Leeuwenhoek had stolen and peeped into the fantastic sub-visible world of little things, creatures that had lived, had bred, had battled, had died, completely hidden from and unknown to all men from the beginning of time. Beasts these were of a kind that ravaged and annihilated whole races of men ten million times larger than they were themselves. Beings these were, more terrible than fire-spitting dragons or hydra-headed monsters. They were silent assassins that murdered babies in warm cradles and kings in sheltered places. It was this invisible, insignificant, but implacable-and sometimes friendly- world Leeuwenhoek had looked into for the first time of all men of all countries. ~Microbe Hunters

Monday, 22 April 2013

Staphylococcus aureus


Last summer my little sister and I met a newlywed couple from Malta (teeny country in Europe) who were travelling around Canada for their honeymoon. As useless of information that is to you, you have probably had bigger trips and bigger adventures and encountered even more people along the way. Why I bring this up, is because of the infection rates of Staphylococcus aureus in the world. Not only the infection rates, because generally, they can be treated with antibiotics and cured, but rather the resistant strains of Staph aureus. Have you ever heard of MRSA?

Normal flora, or bacteria that is always on our body, is essential to keep us healthy because it takes up the space where pathogens, or harmful bacteria, could potentially inhabit. Unless there is an imbalance between our normal flora, we will not get sick from these flora. For example, the use of antibiotics or chemo therapy can cause certain bacteria to be wiped out, which could cause other normal flora to cause infection. Or, if you take a knife and stab your neighbour, normal flora from their skin could be transferred into the deep wound of the knife. The bacteria that can do this are called opportunists. In the lab, we do not report when we find normal flora, unless they are suspected to have invaded and caused a problem.

Staph aureus is part of some people’s normal flora in their nose. When you go into a hospital, sometimes they will do a nasal and/ or rectal swab to find out if you are a carrier. If you are, that could lead to your own room for your hospital stay so that you don’t infect other people. Some of these carriers can have methicillin-resistant Staphylococcus aureus, MRSA, hiding in their nose. Methicillin is the antibiotic normally used to treat staph infections, so when it becomes resistant, it can cause problems, like necrotising fasciitis (normally strep pyrogens) which is also called FLESH-EATING DISEASE.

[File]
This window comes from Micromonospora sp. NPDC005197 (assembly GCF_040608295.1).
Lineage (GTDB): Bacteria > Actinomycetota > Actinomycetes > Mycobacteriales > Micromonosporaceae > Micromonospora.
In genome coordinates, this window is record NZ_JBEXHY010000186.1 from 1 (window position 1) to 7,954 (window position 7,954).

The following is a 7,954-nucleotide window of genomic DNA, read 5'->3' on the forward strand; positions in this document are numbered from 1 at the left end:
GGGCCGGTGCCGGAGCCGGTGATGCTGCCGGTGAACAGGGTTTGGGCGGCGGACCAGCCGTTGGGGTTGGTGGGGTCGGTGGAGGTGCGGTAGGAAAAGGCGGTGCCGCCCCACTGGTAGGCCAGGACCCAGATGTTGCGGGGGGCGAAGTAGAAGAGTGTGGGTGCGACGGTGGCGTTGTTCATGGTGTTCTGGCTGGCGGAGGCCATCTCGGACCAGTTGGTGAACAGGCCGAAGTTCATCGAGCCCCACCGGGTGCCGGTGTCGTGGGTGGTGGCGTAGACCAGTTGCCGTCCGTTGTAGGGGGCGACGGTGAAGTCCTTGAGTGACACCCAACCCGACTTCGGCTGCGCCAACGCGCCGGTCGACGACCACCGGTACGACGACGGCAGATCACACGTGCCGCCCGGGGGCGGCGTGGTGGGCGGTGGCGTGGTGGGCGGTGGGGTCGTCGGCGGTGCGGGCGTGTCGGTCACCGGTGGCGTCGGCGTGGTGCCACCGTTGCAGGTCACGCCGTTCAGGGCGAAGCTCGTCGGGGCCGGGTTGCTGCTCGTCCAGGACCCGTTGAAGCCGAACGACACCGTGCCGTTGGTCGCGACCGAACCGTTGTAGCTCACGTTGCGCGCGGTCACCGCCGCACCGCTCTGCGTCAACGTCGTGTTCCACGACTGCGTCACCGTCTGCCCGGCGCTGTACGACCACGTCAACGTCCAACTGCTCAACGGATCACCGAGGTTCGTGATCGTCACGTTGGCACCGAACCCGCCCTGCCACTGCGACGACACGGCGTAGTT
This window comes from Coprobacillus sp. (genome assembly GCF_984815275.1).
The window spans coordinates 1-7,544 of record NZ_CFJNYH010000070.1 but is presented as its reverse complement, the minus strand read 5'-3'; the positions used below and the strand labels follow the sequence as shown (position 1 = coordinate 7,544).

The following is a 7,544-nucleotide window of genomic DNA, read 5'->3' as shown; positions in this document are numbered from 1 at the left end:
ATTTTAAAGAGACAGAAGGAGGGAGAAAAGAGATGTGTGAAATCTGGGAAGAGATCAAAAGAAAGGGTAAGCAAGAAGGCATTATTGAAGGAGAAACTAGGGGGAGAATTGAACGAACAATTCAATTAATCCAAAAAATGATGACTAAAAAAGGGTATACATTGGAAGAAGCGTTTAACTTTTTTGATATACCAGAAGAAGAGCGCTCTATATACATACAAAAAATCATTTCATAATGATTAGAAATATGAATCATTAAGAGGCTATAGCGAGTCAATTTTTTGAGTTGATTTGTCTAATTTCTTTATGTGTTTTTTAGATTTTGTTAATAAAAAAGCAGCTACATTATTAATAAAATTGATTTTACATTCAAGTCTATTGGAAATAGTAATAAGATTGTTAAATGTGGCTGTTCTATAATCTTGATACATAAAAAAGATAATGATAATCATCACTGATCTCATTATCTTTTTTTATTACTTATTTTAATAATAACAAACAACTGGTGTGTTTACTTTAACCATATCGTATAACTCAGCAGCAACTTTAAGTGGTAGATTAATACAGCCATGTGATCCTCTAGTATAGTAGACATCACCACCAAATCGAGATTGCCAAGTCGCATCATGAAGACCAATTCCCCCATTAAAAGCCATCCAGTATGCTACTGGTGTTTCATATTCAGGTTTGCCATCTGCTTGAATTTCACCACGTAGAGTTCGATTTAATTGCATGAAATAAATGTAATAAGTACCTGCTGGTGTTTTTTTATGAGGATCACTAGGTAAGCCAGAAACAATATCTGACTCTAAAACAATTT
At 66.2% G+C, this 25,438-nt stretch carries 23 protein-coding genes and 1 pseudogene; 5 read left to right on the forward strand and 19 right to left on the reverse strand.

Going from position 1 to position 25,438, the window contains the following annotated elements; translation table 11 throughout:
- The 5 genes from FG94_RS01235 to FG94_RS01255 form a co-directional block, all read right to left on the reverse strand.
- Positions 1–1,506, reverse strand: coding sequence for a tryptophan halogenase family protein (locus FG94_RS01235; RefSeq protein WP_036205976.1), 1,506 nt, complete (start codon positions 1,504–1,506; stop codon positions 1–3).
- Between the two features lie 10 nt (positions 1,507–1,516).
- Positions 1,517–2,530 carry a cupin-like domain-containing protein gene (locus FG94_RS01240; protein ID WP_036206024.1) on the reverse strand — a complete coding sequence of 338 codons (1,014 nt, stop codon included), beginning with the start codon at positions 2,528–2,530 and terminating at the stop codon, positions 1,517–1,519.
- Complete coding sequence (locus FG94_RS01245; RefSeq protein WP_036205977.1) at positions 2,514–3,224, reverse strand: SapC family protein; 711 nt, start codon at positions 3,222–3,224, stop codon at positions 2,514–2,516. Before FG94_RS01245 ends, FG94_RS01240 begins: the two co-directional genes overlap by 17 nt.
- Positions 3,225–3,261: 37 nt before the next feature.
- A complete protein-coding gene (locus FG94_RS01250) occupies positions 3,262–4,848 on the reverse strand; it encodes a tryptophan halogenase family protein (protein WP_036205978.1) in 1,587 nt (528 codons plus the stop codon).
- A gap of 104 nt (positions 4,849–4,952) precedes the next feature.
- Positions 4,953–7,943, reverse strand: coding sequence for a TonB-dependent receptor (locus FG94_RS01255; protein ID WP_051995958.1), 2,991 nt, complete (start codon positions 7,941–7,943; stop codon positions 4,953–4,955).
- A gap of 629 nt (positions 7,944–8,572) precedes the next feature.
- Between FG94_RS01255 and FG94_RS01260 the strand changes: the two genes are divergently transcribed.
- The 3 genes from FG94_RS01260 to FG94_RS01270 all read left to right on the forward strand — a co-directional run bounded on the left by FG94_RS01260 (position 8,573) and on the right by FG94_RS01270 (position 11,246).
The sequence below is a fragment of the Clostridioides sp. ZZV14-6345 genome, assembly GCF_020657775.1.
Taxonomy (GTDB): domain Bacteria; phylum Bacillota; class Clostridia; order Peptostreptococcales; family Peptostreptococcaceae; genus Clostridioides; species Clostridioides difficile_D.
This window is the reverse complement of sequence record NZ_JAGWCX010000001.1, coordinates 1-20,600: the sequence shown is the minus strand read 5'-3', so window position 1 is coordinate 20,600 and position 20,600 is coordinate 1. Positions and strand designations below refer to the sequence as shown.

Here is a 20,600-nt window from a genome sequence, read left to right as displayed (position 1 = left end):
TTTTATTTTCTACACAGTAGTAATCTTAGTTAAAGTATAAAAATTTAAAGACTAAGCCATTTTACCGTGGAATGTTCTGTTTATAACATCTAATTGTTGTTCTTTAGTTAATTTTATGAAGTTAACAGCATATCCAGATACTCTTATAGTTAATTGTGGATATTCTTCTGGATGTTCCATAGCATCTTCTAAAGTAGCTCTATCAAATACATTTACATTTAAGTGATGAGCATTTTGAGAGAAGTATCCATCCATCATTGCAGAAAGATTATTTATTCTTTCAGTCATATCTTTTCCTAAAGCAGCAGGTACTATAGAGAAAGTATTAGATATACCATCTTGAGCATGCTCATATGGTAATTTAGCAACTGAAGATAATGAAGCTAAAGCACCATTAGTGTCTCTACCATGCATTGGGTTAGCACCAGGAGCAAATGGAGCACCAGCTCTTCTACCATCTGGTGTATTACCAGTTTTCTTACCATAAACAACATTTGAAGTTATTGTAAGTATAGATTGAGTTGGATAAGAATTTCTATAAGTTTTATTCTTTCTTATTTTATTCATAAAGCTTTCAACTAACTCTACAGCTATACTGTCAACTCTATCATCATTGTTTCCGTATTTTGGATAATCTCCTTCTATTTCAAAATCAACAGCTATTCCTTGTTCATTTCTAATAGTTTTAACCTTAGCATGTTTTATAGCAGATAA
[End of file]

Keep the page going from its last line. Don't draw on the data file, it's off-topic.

Malta actually has the highest incidence of MRSA in the world to date. Something like 90% of the Staph aureus infections are resistant to methicillin. Surprisingly (well not that alarming, but), the rates of resistance in Canada are substantially less than America. I wonder how long that will last. Probably until someone decides it is a good idea for them to test for MRSA and other diseases at the boarder and in airports. You think that's crazy now? Wait until the green party gets one more seat in the House of Commons, Canada! (Kidding) But still, the rate of global travel is increasing the spread of these resistant organisms.

Last week my prof shared something else that’s interesting: The people/things who you reside with, be it family, roommates, or animals, have a strong influence on your normal flora and immune system's resistance. Sometimes, when we get a new roommate, move into the library at exam time or join a really rowdy frat house, our normal flora doesn’t really mesh together. This could cause irregular sicknesses, for example, longer or more frequent minor illnesses because the immune system is altering itself to deal with the new microflora. It will take a while for your immune system to pick up on the change of normal flora, but eventually a healthy immune system will expand itself to allow you to live in sync with one another- as long as they leave the toilet seat down.


Darn good and sure of it,

adot

2 comments:

  1. How cool you are doing medical Lab AtoZ! Pretty impressive.
    Good luck to you for TUVWXYZ! :D
    Bhavya
    Just Another Blog

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  2. I have heard of it and it scares me a bit.

    That's really interesting the thing about normal flora and the immune system.

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